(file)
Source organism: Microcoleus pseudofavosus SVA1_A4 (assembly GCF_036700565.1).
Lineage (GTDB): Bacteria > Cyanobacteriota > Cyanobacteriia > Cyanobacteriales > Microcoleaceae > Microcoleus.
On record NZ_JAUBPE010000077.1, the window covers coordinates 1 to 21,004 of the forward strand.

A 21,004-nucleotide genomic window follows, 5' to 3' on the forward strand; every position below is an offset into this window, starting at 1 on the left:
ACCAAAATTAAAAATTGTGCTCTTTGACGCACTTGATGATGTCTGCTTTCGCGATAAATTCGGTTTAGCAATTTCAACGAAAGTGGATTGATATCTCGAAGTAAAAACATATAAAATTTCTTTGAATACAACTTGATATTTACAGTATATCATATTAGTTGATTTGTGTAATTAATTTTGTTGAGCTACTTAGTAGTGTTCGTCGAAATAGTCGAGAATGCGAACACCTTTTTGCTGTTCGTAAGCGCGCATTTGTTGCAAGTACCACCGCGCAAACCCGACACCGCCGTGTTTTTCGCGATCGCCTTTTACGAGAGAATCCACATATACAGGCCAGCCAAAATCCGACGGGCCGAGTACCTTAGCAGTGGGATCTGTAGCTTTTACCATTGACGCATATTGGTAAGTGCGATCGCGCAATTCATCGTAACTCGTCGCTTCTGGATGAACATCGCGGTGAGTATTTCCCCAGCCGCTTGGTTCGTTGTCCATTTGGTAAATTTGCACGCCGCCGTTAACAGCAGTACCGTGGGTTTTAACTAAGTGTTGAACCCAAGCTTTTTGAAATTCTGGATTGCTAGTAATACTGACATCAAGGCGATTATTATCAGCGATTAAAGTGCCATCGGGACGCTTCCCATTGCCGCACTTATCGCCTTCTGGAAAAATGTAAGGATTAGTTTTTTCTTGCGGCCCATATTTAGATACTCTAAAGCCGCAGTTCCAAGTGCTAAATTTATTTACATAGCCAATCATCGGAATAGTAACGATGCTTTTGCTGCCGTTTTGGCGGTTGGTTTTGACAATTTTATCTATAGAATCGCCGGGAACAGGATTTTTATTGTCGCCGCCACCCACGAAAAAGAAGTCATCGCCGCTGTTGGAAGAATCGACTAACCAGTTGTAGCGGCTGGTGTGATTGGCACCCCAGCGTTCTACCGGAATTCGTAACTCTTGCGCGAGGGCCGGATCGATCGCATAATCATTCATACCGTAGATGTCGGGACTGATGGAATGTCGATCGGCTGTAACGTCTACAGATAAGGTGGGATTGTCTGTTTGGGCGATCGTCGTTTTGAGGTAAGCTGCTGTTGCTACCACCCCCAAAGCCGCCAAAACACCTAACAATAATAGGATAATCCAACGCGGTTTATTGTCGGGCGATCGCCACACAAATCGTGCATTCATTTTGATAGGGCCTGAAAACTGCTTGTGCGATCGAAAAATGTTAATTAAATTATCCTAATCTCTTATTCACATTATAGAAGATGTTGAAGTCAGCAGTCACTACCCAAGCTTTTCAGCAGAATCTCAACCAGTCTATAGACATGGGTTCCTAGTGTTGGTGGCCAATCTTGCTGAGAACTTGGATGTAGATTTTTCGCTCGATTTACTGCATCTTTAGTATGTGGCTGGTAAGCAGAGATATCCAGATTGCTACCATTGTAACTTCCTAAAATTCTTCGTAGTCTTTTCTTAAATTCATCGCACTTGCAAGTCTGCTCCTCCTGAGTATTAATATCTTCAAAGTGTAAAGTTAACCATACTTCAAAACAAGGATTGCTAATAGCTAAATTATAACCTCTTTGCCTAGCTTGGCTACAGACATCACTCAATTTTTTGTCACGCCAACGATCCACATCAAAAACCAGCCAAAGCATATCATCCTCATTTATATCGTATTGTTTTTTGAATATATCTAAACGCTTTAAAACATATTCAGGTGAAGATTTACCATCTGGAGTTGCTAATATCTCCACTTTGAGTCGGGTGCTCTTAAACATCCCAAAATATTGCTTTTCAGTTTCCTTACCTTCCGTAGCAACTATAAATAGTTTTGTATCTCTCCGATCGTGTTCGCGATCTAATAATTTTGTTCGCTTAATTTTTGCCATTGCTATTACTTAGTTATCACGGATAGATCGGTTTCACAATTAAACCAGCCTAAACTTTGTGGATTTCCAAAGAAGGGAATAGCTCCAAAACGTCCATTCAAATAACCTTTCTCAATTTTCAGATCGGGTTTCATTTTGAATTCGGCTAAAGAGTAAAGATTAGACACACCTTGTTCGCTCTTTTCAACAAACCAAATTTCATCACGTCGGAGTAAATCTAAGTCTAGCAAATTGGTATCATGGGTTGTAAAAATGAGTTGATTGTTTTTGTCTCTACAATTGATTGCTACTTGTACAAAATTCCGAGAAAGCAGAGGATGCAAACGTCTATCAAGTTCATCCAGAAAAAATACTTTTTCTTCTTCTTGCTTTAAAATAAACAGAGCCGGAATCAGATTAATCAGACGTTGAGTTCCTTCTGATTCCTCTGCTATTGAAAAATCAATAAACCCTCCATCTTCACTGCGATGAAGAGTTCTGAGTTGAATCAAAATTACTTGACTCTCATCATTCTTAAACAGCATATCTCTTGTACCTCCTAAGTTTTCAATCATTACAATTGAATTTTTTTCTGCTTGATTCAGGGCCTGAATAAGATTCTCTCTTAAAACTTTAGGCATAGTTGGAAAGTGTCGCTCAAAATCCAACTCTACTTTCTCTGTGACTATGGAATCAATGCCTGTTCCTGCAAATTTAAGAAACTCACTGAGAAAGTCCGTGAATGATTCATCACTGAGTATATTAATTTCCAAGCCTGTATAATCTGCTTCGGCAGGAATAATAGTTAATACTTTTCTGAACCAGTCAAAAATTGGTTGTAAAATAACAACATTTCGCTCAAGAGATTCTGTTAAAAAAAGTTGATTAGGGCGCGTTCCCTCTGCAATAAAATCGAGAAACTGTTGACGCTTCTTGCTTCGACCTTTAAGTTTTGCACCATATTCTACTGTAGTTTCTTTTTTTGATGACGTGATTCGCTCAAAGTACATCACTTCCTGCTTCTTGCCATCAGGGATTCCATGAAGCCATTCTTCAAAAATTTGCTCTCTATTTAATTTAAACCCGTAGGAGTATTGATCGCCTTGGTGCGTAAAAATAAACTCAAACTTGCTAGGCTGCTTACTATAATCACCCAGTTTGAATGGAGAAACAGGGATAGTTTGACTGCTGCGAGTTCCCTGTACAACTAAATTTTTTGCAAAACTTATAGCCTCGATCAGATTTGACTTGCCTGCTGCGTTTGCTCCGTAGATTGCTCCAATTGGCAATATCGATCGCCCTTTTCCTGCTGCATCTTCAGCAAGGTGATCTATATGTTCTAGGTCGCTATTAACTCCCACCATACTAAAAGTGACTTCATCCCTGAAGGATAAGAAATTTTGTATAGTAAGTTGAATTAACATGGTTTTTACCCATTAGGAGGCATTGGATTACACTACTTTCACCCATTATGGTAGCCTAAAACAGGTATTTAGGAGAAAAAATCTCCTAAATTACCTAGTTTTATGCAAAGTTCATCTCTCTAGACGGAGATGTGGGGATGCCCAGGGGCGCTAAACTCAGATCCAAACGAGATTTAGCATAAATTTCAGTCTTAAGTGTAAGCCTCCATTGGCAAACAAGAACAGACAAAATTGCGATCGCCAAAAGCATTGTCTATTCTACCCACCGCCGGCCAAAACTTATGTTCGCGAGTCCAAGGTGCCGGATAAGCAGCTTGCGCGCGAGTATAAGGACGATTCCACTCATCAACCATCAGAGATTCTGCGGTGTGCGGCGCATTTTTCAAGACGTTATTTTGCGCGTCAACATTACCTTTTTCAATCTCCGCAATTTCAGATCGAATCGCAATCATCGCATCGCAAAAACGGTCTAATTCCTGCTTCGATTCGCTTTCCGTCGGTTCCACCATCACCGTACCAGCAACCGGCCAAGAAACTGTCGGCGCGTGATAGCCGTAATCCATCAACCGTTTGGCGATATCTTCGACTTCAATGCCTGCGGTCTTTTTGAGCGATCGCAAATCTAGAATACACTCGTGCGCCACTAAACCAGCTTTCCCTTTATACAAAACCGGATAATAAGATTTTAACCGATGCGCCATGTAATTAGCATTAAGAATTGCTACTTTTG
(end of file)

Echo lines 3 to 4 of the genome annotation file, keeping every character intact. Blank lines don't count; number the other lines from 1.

On record NZ_JAUBPE010000077.1, the window covers coordinates 1 to 21,004 of the forward strand.

A 21,004-nucleotide genomic window follows, 5' to 3' on the forward strand; every position below is an offset into this window, starting at 1 on the left: